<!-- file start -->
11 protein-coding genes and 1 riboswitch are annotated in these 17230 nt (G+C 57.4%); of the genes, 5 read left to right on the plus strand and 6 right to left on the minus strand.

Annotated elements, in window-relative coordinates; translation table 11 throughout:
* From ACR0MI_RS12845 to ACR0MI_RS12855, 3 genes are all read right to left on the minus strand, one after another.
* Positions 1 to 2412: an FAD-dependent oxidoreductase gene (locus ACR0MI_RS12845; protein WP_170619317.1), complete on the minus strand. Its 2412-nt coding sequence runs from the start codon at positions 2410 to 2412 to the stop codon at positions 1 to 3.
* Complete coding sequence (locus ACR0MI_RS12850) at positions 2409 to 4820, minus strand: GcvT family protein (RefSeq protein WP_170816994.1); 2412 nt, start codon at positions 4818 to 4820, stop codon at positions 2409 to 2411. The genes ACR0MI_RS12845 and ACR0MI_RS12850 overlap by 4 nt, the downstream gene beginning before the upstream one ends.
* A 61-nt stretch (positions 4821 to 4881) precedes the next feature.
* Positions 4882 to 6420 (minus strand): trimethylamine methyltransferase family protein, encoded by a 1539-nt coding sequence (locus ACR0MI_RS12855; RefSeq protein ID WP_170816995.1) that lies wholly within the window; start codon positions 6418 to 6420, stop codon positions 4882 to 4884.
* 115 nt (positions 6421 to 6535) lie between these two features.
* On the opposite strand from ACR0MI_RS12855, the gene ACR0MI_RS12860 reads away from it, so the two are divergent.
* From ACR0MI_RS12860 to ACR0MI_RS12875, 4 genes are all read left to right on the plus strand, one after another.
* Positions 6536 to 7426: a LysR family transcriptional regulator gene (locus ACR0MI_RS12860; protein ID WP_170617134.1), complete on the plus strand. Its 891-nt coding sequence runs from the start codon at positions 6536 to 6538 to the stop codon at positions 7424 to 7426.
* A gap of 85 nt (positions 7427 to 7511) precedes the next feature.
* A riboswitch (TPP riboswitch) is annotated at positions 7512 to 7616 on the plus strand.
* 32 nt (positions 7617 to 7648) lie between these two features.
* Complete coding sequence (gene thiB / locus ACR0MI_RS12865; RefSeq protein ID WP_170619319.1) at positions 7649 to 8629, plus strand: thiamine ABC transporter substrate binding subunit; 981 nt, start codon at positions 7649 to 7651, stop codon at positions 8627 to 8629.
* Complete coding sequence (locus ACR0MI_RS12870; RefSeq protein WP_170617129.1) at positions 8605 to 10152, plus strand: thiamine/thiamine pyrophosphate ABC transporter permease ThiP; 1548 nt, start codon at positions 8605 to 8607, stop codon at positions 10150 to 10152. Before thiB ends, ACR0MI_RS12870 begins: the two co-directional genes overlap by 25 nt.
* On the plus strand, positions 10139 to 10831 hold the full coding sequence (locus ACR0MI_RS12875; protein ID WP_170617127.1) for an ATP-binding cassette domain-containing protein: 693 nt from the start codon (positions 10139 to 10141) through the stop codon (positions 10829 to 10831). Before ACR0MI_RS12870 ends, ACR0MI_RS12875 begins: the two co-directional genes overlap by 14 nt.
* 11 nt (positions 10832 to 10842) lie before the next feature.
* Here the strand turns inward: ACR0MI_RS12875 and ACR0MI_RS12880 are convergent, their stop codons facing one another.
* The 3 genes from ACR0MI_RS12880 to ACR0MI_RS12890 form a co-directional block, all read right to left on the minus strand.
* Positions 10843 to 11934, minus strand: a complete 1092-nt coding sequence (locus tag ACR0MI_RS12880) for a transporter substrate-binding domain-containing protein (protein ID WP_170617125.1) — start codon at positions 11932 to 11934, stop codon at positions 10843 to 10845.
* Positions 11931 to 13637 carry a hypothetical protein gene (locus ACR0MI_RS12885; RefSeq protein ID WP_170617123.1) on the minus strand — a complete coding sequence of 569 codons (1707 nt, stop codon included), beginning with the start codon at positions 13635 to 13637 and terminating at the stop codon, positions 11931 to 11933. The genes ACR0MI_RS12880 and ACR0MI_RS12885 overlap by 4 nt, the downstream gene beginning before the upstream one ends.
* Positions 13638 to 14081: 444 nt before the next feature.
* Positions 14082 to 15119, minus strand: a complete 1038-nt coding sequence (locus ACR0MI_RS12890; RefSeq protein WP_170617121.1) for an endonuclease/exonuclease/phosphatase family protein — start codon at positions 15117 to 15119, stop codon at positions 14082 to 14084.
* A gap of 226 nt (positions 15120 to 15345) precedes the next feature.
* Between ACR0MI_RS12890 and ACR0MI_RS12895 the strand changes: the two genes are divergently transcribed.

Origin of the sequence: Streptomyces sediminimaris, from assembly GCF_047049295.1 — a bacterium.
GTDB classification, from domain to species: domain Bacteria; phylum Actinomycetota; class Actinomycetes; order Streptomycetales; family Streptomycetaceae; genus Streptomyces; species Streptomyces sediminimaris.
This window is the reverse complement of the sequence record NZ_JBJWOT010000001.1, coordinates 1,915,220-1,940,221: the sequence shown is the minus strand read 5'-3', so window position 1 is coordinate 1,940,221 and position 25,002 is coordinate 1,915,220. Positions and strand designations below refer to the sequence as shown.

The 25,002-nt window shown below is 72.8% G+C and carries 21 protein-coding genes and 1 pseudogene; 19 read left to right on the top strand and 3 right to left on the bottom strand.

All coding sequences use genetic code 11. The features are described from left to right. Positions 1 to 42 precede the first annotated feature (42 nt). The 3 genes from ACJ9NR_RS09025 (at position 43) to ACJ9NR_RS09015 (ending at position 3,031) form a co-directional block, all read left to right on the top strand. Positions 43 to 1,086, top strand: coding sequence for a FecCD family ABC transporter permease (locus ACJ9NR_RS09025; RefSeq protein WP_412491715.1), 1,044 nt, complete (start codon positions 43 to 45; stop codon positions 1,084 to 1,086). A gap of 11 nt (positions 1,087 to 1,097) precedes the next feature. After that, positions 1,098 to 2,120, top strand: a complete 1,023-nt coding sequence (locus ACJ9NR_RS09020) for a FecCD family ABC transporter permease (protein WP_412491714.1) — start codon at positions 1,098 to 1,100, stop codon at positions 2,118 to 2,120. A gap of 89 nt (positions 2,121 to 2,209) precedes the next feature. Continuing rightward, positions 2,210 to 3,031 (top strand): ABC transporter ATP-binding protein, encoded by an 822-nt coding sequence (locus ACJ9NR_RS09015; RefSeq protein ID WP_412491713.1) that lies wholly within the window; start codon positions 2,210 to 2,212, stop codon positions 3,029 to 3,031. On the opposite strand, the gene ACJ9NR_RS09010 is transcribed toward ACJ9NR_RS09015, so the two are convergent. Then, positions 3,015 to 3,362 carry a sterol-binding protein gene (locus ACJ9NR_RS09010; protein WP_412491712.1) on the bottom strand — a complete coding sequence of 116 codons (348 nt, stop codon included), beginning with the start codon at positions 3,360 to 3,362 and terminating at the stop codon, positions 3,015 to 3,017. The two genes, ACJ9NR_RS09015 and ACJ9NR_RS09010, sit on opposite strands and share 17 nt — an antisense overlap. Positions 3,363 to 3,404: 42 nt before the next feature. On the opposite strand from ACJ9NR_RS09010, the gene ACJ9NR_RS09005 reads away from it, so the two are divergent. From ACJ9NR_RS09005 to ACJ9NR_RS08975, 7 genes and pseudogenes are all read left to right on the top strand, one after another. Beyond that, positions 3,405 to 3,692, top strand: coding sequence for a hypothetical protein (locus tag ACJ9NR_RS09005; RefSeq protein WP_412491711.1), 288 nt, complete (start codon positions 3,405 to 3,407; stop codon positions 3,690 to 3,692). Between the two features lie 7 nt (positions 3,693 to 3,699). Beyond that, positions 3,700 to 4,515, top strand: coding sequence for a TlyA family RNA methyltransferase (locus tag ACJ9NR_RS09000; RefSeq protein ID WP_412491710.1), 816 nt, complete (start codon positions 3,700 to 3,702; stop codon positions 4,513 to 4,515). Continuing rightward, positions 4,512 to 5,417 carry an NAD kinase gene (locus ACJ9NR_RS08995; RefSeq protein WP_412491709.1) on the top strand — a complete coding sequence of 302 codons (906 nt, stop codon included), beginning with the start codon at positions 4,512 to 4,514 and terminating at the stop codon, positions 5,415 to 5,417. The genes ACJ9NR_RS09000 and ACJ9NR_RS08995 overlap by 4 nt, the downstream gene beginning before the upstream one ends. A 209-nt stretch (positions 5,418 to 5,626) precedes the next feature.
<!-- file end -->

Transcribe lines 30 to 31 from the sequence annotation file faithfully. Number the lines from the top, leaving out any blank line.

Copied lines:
The 25,002-nt window shown below is 72.8% G+C and carries 21 protein-coding genes and 1 pseudogene; 19 read left to right on the top strand and 3 right to left on the bottom strand.

All coding sequences use genetic code 11. The features are described from left to right. Positions 1 to 42 precede the first annotated feature (42 nt). The 3 genes from ACJ9NR_RS09025 (at position 43) to ACJ9NR_RS09015 (ending at position 3,031) form a co-directional block, all read left to right on the top strand. Positions 43 to 1,086, top strand: coding sequence for a FecCD family ABC transporter permease (locus ACJ9NR_RS09025; RefSeq protein WP_412491715.1), 1,044 nt, complete (start codon positions 43 to 45; stop codon positions 1,084 to 1,086). A gap of 11 nt (positions 1,087 to 1,097) precedes the next feature. After that, positions 1,098 to 2,120, top strand: a complete 1,023-nt coding sequence (locus ACJ9NR_RS09020) for a FecCD family ABC transporter permease (protein WP_412491714.1) — start codon at positions 1,098 to 1,100, stop codon at positions 2,118 to 2,120. A gap of 89 nt (positions 2,121 to 2,209) precedes the next feature. Continuing rightward, positions 2,210 to 3,031 (top strand): ABC transporter ATP-binding protein, encoded by an 822-nt coding sequence (locus ACJ9NR_RS09015; RefSeq protein ID WP_412491713.1) that lies wholly within the window; start codon positions 2,210 to 2,212, stop codon positions 3,029 to 3,031. On the opposite strand, the gene ACJ9NR_RS09010 is transcribed toward ACJ9NR_RS09015, so the two are convergent. Then, positions 3,015 to 3,362 carry a sterol-binding protein gene (locus ACJ9NR_RS09010; protein WP_412491712.1) on the bottom strand — a complete coding sequence of 116 codons (348 nt, stop codon included), beginning with the start codon at positions 3,360 to 3,362 and terminating at the stop codon, positions 3,015 to 3,017. The two genes, ACJ9NR_RS09015 and ACJ9NR_RS09010, sit on opposite strands and share 17 nt — an antisense overlap. Positions 3,363 to 3,404: 42 nt before the next feature. On the opposite strand from ACJ9NR_RS09010, the gene ACJ9NR_RS09005 reads away from it, so the two are divergent. From ACJ9NR_RS09005 to ACJ9NR_RS08975, 7 genes and pseudogenes are all read left to right on the top strand, one after another. Beyond that, positions 3,405 to 3,692, top strand: coding sequence for a hypothetical protein (locus tag ACJ9NR_RS09005; RefSeq protein WP_412491711.1), 288 nt, complete (start codon positions 3,405 to 3,407; stop codon positions 3,690 to 3,692). Between the two features lie 7 nt (positions 3,693 to 3,699). Beyond that, positions 3,700 to 4,515, top strand: coding sequence for a TlyA family RNA methyltransferase (locus tag ACJ9NR_RS09000; RefSeq protein ID WP_412491710.1), 816 nt, complete (start codon positions 3,700 to 3,702; stop codon positions 4,513 to 4,515). Continuing rightward, positions 4,512 to 5,417 carry an NAD kinase gene (locus ACJ9NR_RS08995; RefSeq protein WP_412491709.1) on the top strand — a complete coding sequence of 302 codons (906 nt, stop codon included), beginning with the start codon at positions 4,512 to 4,514 and terminating at the stop codon, positions 5,415 to 5,417. The genes ACJ9NR_RS09000 and ACJ9NR_RS08995 overlap by 4 nt, the downstream gene beginning before the upstream one ends. A 209-nt stretch (positions 5,418 to 5,626) precedes the next feature.